absolutely man ive been following you for several years from the time when Bing was a rookie. You and Pensblog are who i get my info from. But i really like hearing your opinions on those “just sayings” figured id bust your balls a lil bit for slacking off. cheers bud

  7. Walshy


    I have no time to get involved with a fantasy league, too hard over here anyway, the time zones make it almost impossible for me to watch enough hockey from the west coast.

    I love the read, always very enlightening…

  8. @ Jen – I think it will be another season of learning for JvR before we see what he’s really capable of. The only other knock on him (besides stamina) is that he doesn’t use his size, but that will come.

    @ The Mayor – I try to leave the Pens news, and that of their new arena, to Brian. Can’t step on any toes, you know. But a choice of 30 different beverages is, well, making me thirsty, Your Honor.

    @ Walshy – It won’t always be fantasy related, but I’m glad you’re getting something out of it. Keep reading, my friend.

  9. ixnay8

    I for one won’t be horribly dissapointed if JVR never lives up to his potential. Maybe, just maybe, it has something to do with the fact that I hate everything Flyers and also I sold him off to the highest bidder in our dynasty league this year. Odds are he’ll be a pretty solid player at some point. He seems to have all the tools and it will just be a matter of putting it all together for him.

    As for some of the other guys, every year you see some young players make great strides thanks to being thrust into a great situation. Sometimes it’s due to injury, other times it’s the result of a GM screwing up the salary cap situation in a particular year. It’s always interesting to see which players are able to take their success and build on it in the following seasons. Sometimes when the situation is different the next season you don’t see nearly the same production. Colby Armstrong was nearly a point per game player during his first stint along side Sidney Crosby. It was a great run that he has never been able to reproduce since then.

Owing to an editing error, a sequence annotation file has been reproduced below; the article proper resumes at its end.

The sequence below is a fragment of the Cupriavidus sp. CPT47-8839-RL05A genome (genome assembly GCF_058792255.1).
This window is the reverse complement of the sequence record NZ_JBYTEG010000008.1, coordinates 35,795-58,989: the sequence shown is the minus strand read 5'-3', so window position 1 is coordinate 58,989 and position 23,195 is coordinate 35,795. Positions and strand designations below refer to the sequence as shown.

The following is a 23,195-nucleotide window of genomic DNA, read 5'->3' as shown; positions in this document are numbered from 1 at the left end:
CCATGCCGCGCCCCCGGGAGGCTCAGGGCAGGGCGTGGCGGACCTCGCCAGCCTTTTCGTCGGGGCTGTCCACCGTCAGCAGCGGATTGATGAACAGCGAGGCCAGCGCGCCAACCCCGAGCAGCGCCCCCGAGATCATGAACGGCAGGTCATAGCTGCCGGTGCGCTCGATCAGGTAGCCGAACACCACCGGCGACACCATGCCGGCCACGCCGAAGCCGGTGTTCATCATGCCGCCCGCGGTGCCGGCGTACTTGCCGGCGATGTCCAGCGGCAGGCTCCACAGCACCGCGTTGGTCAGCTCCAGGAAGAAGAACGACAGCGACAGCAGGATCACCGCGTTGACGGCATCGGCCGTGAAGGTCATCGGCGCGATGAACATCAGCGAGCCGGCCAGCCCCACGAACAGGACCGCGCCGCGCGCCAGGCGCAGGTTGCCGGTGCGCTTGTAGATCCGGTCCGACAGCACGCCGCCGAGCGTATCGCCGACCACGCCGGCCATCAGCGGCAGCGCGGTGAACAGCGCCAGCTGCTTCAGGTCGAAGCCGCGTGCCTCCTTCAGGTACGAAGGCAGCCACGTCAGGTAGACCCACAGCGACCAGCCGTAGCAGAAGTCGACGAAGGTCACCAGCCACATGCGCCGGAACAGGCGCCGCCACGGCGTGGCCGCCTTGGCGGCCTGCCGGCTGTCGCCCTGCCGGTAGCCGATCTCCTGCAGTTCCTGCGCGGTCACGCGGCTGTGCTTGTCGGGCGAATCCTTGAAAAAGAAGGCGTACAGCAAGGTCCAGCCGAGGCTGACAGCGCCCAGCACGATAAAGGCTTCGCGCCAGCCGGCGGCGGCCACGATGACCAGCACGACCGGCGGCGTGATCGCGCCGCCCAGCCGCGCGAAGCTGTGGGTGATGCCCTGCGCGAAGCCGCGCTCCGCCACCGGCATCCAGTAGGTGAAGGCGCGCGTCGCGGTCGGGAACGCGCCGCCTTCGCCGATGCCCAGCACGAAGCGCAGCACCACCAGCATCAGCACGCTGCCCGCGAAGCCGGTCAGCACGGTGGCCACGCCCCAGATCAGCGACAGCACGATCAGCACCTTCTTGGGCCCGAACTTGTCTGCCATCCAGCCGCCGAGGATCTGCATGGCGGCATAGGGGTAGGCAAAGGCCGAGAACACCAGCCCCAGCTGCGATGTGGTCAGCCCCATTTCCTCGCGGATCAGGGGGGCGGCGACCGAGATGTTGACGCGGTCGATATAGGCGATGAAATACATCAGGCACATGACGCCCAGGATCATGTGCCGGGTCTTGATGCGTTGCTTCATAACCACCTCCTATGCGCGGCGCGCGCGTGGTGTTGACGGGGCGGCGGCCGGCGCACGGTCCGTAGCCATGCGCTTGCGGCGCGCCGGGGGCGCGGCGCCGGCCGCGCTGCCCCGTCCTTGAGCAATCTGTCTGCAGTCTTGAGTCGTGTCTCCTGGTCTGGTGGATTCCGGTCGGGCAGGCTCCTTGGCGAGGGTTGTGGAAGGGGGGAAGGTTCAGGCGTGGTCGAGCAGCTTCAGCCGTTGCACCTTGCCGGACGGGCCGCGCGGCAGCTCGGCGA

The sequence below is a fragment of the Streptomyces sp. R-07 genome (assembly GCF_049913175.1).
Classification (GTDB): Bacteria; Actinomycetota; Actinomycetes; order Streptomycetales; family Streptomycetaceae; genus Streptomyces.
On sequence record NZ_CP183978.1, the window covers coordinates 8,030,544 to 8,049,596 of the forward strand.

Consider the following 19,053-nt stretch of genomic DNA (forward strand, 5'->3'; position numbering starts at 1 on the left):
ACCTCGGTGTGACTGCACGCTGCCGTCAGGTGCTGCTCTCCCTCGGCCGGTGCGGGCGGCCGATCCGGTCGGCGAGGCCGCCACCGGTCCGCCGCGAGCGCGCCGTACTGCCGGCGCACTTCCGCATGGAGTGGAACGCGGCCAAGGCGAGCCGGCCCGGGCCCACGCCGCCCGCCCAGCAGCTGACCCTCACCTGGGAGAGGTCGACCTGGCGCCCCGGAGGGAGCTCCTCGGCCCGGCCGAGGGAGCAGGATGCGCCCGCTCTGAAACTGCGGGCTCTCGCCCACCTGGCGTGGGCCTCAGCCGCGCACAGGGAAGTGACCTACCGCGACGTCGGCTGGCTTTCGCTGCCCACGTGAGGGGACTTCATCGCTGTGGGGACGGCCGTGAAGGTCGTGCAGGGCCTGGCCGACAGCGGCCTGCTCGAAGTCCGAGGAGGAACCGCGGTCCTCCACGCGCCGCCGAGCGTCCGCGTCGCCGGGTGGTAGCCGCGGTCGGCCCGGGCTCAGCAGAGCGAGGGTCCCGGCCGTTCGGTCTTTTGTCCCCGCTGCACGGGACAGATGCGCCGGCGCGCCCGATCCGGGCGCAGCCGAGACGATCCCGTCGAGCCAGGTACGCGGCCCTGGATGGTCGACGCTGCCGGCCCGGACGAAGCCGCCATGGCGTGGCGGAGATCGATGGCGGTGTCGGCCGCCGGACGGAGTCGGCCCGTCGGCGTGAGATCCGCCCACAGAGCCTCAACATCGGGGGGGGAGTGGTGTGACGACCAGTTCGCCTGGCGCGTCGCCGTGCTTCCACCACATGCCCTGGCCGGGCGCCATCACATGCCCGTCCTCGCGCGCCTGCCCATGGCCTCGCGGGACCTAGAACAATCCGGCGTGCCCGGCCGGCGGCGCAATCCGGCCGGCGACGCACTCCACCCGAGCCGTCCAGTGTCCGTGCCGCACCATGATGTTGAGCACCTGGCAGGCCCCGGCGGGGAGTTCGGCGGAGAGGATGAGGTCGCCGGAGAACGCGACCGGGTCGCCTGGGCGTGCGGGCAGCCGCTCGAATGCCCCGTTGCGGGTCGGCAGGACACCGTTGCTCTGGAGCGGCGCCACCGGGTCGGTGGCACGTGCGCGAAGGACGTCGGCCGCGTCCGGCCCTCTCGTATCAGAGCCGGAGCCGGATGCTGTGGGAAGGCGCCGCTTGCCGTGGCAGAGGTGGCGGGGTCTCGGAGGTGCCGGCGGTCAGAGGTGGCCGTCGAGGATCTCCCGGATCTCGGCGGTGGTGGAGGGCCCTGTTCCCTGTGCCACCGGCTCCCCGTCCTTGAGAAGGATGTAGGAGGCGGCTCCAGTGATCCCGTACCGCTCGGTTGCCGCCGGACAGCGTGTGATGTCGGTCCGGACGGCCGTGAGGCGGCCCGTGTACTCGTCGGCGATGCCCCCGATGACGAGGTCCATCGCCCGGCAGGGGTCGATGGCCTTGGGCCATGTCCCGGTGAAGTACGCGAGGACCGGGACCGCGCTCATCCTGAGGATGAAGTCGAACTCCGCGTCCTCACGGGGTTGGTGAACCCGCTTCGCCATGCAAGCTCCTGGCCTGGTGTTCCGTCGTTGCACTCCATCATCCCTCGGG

Other times you see a rookie have a great year only to be outdone the next year by a new incoming rookie. Michael Del Zotto may have leap-frogged a couple guys in the Rangers system to have a great rookie campaign but all it might take is one dry spell or a sub-par training camp for someone like Bobby Sanguinetti to make the jump and steal his spot on the #1 PP unit.

    Not to pick on Del Zotto, but another issue impacting young players (especially D-men) is when their stat line is showing a -20 at the end of their rookie season often times you’ll see a step backward in offensive production the following season as they attempt to round out their defensive game and become less one dimensional.

    I’m not suggesting that any of the above players are due for a setback but it just goes to show you that there are so many unknowns about rookies that it’s hard to say who will move forward and who will fall back. Certainly maturity plays a big part in it. Those players who recognize that they have to work just as hard, if not harder, to stay in the league as they did to get there in the first place will be the ones with the most success.

    Long winded…I know.

    Keep up the good work guys.